Ditch Those Glasses: Wear Contacts for Sports!
Why Contact Lenses are Great for Sports
First and foremost, the most obvious benefit of wearing contact lenses during sports is the ease of movement. Without the worry of falling or slipping glasses, or the discomfort of spectacle headbands, you'll be able to better concentrate on your game. Contact lenses also offer you a full field of vision. With glasses, your peripheral vision is sorely restricted. This isn't a good idea when playing any sports, especially ball sports. With contact lenses, dripping sweat doesn't get in the way, as it is bound to do when you wear glasses. Without cumbersome glasses that fog up, sportspeople and athletes find that their performance improves drastically during sports.
In games that require protective goggles - swimming, for instance - you're obviously better off wearing your goggles over your contact lenses rather than springing for prescription goggles. Case in point: you're swimming with prescription goggles. You're doing fine till you emerge from the pool and lounge on the deck chair. Take those prescription goggles off and you'll be blind as a bat. And bringing along your glasses is an additional hassle.
While all sports are better played when wearing contact lenses, here are some of those that benefit the most from the freedom of lenses.
|If you are in the habit of keeping your eyes open underwater, then glasses would be better suited to your needs. But if you need the protection of goggles, which many of us do, then soft contact lenses are your answer to hassle-free swimming.||Tennis, badminton and squash are just some of the most common racquet games that are better played when given the freedom with contact lenses. With vigorous and quick movements involved, glasses run the risk of falling off the face, and the glass or plastic lenses being smashed to a pulp on the floor.|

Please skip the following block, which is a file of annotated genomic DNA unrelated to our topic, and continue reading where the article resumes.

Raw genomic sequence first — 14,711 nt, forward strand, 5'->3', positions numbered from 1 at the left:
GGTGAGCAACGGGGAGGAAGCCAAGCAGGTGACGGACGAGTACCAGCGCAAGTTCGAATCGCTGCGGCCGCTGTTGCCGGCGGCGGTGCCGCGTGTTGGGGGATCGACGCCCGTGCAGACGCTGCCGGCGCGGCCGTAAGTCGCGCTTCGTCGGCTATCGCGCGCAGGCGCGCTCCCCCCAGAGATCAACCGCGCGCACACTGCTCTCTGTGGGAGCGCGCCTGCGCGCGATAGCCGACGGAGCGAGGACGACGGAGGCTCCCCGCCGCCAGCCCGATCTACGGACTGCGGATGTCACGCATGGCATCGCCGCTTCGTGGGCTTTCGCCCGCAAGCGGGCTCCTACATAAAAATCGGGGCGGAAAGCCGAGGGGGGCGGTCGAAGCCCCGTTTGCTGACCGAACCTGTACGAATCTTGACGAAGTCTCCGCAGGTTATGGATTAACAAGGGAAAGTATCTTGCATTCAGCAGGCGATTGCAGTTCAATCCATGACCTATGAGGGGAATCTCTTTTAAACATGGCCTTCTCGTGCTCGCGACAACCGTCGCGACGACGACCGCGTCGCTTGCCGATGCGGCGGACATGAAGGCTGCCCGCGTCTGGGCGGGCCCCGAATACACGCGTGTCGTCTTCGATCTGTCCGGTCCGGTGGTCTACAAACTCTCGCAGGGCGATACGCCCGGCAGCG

|Basketball, netball and volleyball are mega active games and require a 360 degree field of vision at all times. With glasses, players are highly restricted in their peripheral vision. With contact lenses, the freedom of sight is incredibly liberating.||With the sun in your face and the wind in your hair, there's no better feeling than that of being free from cumbersome spectacles. Wake boarding, windsurfing, sailing and canoeing are extremely active sports that require your attention at all times. This leaves you with no time to fuss over spectacles that could potentially slip, crush or fall and get |
lost in the sea.
|This vigorous sport, like any other cardiovascular activity, has a frantic up and down movement. Wear your glasses jogging and you are likely to have to keep pushing them up on your nose bridge every other second.||Cycling and inline skating are high-speed sports that require a fair amount of skill, fitness and concentration. Neither cyclist nor inline skater has the time or effort to fuss over glasses that may potentially fog up, or slip and fall to the ground and get lost during the activity. For these reasons you're very unlikely to see sportsmen in these disciplines using glasses while cycling or blading.|
|These high-contact games are all about body contact and rough tackling. Glasses are out of the question under heavy rugby helmets. And even if they weren't, glasses would never survive such a rough sport as rugby.||Stunt sports like skate boarding and BMX bicycle stunt riding require intense concentration. Stunts sometimes involve full turns and 360 degree twists of the body. The chances of injury from falling are very high, and glasses just add to that risk.|